Newshost:

    And also Heather, what are the immediate requirements as regards to crew change? What are the immediate threats for the space station?


    Heather Couper:

    No immediate threats at the moment. And to answer Tim's question, I think they are ok - certainly in terms of the crew on board - there are two astronauts and one cosmonaut - and they're ok until the end of June. So we're ok there.

    But we will need to re-boost the space station - you're absolutely right because otherwise it does decay in orbit slightly.


    Newshost:

    Another live e-mail is coming in. Rich from Lancaster, UK asks: How much has been discovered about space in the last 16 years in effect by the shuttle missions and was it worth the lives of the crews of the Columbia and Challenger?


    Tim Boundy:

    As to the question, how much has been discovered - I wouldn't like to start answering that one - just leave it at a lot.

    But is it worth the lives? Maybe you should the astronauts - I'm sure they would say yes - they know the risks when they go off into space. And if we didn't send brave, heroic astronauts up into space to do these kinds of things, where would we be going? We also the need the heroes - we need the inspiration really. I use the inspiration and excitement of space flight to educate kids - to educate people - about space. It helps them to learn about science in general.

    But I think the astronauts would always say it was worth it. And I know that the astronauts who tragically died would want the manned space flight programme to continue.


    Newshost:

    Heather, is the manned space programme mainly about heroics and excitement rather than science that's useful on Earth?


    Heather Couper:

    It's both - absolutely both. I applied to be an astronaut - I got turned down, as did Piers Sellers by the way - our third British astronaut. He applied for the same programme that I applied to and we both got rejected and he actually changed his nationality to be an American in order to become an astronaut. So there's both the vision of flying in space - the inspiration that Tim was talking about - but there's also a great deal of science to come out of it as well.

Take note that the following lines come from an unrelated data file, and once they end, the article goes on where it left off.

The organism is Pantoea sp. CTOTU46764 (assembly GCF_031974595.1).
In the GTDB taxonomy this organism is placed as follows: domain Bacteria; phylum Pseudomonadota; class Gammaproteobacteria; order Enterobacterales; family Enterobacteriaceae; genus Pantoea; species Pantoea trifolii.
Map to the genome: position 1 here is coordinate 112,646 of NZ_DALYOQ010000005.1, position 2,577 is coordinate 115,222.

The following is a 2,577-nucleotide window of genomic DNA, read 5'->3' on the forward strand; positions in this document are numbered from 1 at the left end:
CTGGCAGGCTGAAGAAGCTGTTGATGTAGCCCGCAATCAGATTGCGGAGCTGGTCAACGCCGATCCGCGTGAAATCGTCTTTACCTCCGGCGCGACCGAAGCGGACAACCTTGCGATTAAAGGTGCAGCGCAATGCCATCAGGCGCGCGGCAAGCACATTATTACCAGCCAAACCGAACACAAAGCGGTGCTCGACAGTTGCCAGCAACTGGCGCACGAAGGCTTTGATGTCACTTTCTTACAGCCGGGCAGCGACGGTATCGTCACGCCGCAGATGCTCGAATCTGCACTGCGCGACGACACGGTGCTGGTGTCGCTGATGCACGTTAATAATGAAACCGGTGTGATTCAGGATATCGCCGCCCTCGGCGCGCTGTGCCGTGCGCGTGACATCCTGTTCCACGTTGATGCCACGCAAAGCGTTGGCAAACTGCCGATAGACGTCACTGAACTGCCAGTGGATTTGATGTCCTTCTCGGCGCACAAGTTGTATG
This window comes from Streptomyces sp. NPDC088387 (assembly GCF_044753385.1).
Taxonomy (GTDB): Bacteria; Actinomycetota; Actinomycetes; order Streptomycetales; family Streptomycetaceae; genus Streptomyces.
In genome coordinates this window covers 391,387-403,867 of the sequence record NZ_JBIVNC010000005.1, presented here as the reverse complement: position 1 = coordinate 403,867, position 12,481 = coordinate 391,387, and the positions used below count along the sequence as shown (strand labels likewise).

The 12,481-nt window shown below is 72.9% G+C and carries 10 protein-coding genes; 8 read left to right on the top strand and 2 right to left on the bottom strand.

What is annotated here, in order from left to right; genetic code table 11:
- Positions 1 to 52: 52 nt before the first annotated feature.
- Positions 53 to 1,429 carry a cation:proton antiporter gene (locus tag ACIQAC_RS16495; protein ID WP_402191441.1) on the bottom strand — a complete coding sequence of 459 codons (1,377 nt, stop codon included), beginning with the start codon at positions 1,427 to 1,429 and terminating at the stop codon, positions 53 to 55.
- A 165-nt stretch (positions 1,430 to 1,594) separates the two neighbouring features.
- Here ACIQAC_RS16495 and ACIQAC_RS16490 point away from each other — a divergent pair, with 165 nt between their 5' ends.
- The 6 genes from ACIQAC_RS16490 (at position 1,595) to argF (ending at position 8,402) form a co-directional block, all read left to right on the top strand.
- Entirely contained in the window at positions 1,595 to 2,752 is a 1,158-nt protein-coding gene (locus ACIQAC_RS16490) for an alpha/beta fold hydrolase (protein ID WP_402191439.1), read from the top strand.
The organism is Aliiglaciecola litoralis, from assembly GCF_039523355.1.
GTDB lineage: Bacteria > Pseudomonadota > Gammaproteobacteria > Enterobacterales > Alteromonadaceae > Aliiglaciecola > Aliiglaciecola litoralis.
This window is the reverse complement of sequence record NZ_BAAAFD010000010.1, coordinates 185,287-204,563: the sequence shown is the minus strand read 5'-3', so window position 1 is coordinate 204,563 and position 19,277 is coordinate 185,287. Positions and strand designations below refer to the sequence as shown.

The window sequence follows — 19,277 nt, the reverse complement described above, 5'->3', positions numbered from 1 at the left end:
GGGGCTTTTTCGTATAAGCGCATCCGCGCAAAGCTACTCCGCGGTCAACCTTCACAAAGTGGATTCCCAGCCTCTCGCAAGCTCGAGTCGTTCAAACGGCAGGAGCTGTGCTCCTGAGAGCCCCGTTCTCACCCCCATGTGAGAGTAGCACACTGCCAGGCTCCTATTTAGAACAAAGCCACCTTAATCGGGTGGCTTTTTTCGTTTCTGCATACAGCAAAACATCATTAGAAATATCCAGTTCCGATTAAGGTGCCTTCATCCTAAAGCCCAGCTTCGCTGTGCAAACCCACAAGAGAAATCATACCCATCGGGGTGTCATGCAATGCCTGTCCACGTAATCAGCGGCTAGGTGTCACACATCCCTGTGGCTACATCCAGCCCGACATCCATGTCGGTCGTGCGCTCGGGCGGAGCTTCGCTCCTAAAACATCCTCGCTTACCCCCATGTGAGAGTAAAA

One of the saddest things about this particular mission - it wasn't a mission to dock with the International Space Station, it was actually a purely scientific mission. They had over 80 experiments on board the shuttle. Things to look for using the unique environment of space where there's zero gravity - though strictly speaking it's not, it's free fall where you've got no forces. You can actually do things like looking at drugs to help diabetes. You can do things with electronics which you can't do on Earth.

    So they had all these scientific experiments - they were playing with ball lightening. When you look at those guys on board, there's such enthusiasm. What actually emerged in me this weekend is I've met many astronauts and I like them a lot - they're great people - but they are both visionaries but at the same time they're practically very competent. I can hardly wire a fuse and these guys can actually spout vision and then spout practicality and I think they're unique and ought to be cherished.


    Newshost:

    Coming back to what NASA are going to do now to the space programme and to other space hardware. Simon from the UK, says that NASA needs to devise a non-destructive way of inspecting the entire shuttle, after lift-off or in orbit, and a repair facility for the damaged ISS. Do you think we are going to see a lot more hardware built into the possibilities of repair?


    Heather Couper:

    I really don't know. I think NASA is going to have to wait. It was two-and-a-half years after the Challenger disaster that we actually got shuttles back in the mainstream again. I think it's going to be 18 months before we see any shuttles flying again.

    I frankly would like to see the whole shuttle programme fazed out all together. Going back to what I said earlier on - our astronauts are heroes and deserve the best from our hardware. In this case the shuttle itself was designed by a committee. It was an unholy compromise between the military and the civilian. The military wanted to have this big bay with a huge a huge amount of space to actually launch their huge spy satellites and the civilian side wanted to have people getting up into space very, very quickly and simply and safely and clearly those objectives have not been met on either side. I think they have to look at the whole thing again.